At writing, I have maybe 30 pairs of shoes. I only have 1 pair of Chucks and I’ve had them for maybe 4 years now? They look 4 years old too. To replace them, I was thinking of buying these Doc Martens with a lifetime warranty. I figured if I buy this one pair and if they last me say 40 years it would be better than throwing away 10 pairs of Chucks. I haven’t bought them yet because I can’t decide on the color. I’m going to wear these for the rest of my life, this is important.
If you only have one of something, you should take care of it. Then why don’t we treat our life that way? Now I know what you’re thinking, shes doesn’t but I live life to the fullest. I like to think I do too. At least I try. But today I read this post on Cryonics and I realized, I really don’t. This part got to me. If you’re optimistic enough to believe that some day you’ll be thawed, you’ll have this awesome moment:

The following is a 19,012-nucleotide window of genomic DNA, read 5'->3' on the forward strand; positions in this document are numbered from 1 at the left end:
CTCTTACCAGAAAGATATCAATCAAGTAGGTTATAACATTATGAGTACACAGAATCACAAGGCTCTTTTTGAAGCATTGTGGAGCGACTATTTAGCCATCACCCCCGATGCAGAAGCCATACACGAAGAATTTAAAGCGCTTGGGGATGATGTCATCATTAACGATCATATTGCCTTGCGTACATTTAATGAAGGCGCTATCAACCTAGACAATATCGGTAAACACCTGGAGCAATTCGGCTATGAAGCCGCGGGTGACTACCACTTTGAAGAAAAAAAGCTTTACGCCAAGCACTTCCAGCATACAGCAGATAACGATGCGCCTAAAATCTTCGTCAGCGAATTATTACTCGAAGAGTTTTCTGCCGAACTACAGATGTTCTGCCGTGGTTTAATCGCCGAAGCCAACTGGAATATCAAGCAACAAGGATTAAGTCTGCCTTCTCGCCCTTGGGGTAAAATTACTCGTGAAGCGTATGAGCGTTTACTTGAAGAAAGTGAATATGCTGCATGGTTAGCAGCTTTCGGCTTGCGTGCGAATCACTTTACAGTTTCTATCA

First, whether it happens 30 years or 2,000 years after you were last conscious, it’ll feel the same to you—probably a bit like a short nap…. You’ll probably be super disoriented, and someone will have to explain to you that A) you’re in the future, and B) the cryonics worked, and you’re no longer a person about to die—you’re healthy and rejuvenated and all set to start living again.
As a very not-heaven-believing person, I’ve always thought about how pleasantly shocked I would be if I died and then woke up in some delightful afterlife. I’d look around, slowly realize what was happening, and then I’d be like, “Wait…NO FUCKING WAY.” Then I’d promptly plant myself at the gates and watch other atheists come in for the fun of seeing them go through the same shock.
I imagine being revived from cryonics will be kind of like that. Maybe a few notches less shocking, since you presumably did the cryonics thing because you thought there was a chance it would work—but still a pretty big no fucking way moment.